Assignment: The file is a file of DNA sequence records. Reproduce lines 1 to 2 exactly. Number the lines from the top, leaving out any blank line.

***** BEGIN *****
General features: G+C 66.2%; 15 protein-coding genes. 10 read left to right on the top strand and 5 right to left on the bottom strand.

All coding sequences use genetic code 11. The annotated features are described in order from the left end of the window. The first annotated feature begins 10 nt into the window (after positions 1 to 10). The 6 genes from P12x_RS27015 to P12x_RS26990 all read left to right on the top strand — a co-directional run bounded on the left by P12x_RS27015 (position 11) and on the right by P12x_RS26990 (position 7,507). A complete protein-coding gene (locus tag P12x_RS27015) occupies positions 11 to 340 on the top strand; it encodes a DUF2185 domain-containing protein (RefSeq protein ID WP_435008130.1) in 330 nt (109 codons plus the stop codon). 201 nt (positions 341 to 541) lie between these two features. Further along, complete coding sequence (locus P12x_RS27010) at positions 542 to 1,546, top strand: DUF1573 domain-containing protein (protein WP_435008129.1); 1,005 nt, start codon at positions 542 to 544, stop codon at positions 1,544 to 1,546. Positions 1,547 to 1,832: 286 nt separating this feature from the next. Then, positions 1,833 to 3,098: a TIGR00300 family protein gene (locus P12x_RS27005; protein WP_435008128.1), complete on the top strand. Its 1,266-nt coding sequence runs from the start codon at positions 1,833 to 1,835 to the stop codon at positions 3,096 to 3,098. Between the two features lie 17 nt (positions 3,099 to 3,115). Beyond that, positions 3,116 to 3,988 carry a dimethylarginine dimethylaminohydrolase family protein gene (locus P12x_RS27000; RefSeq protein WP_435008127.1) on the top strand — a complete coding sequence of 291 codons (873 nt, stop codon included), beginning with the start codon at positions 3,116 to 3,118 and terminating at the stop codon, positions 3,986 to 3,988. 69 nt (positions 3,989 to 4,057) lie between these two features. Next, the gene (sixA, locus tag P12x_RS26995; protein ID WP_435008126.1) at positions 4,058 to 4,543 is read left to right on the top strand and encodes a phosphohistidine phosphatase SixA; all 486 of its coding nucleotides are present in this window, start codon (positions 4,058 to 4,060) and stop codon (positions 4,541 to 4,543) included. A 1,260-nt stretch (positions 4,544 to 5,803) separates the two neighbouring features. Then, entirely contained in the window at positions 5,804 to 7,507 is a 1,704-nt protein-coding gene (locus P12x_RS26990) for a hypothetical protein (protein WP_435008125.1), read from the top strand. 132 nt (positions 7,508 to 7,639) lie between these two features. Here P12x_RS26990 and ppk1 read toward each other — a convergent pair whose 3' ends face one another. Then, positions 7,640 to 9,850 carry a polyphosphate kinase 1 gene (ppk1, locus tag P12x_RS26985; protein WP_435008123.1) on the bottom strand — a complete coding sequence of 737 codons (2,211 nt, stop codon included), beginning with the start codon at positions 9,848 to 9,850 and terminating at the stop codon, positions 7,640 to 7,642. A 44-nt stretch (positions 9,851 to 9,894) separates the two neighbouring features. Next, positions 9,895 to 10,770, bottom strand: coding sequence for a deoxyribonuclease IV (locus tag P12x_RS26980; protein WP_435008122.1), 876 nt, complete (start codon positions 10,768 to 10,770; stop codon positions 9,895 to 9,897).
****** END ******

General features: G+C 66.2%; 15 protein-coding genes. 10 read left to right on the top strand and 5 right to left on the bottom strand.

All coding sequences use genetic code 11. The annotated features are described in order from the left end of the window. The first annotated feature begins 10 nt into the window (after positions 1 to 10). The 6 genes from P12x_RS27015 to P12x_RS26990 all read left to right on the top strand — a co-directional run bounded on the left by P12x_RS27015 (position 11) and on the right by P12x_RS26990 (position 7,507). A complete protein-coding gene (locus tag P12x_RS27015) occupies positions 11 to 340 on the top strand; it encodes a DUF2185 domain-containing protein (RefSeq protein ID WP_435008130.1) in 330 nt (109 codons plus the stop codon). 201 nt (positions 341 to 541) lie between these two features. Further along, complete coding sequence (locus P12x_RS27010) at positions 542 to 1,546, top strand: DUF1573 domain-containing protein (protein WP_435008129.1); 1,005 nt, start codon at positions 542 to 544, stop codon at positions 1,544 to 1,546. Positions 1,547 to 1,832: 286 nt separating this feature from the next. Then, positions 1,833 to 3,098: a TIGR00300 family protein gene (locus P12x_RS27005; protein WP_435008128.1), complete on the top strand. Its 1,266-nt coding sequence runs from the start codon at positions 1,833 to 1,835 to the stop codon at positions 3,096 to 3,098. Between the two features lie 17 nt (positions 3,099 to 3,115). Beyond that, positions 3,116 to 3,988 carry a dimethylarginine dimethylaminohydrolase family protein gene (locus P12x_RS27000; RefSeq protein WP_435008127.1) on the top strand — a complete coding sequence of 291 codons (873 nt, stop codon included), beginning with the start codon at positions 3,116 to 3,118 and terminating at the stop codon, positions 3,986 to 3,988. 69 nt (positions 3,989 to 4,057) lie between these two features. Next, the gene (sixA, locus tag P12x_RS26995; protein ID WP_435008126.1) at positions 4,058 to 4,543 is read left to right on the top strand and encodes a phosphohistidine phosphatase SixA; all 486 of its coding nucleotides are present in this window, start codon (positions 4,058 to 4,060) and stop codon (positions 4,541 to 4,543) included. A 1,260-nt stretch (positions 4,544 to 5,803) separates the two neighbouring features. Then, entirely contained in the window at positions 5,804 to 7,507 is a 1,704-nt protein-coding gene (locus P12x_RS26990) for a hypothetical protein (protein WP_435008125.1), read from the top strand. 132 nt (positions 7,508 to 7,639) lie between these two features. Here P12x_RS26990 and ppk1 read toward each other — a convergent pair whose 3' ends face one another. Then, positions 7,640 to 9,850 carry a polyphosphate kinase 1 gene (ppk1, locus tag P12x_RS26985; protein WP_435008123.1) on the bottom strand — a complete coding sequence of 737 codons (2,211 nt, stop codon included), beginning with the start codon at positions 9,848 to 9,850 and terminating at the stop codon, positions 7,640 to 7,642. A 44-nt stretch (positions 9,851 to 9,894) separates the two neighbouring features. Next, positions 9,895 to 10,770, bottom strand: coding sequence for a deoxyribonuclease IV (locus tag P12x_RS26980; protein WP_435008122.1), 876 nt, complete (start codon positions 10,768 to 10,770; stop codon positions 9,895 to 9,897).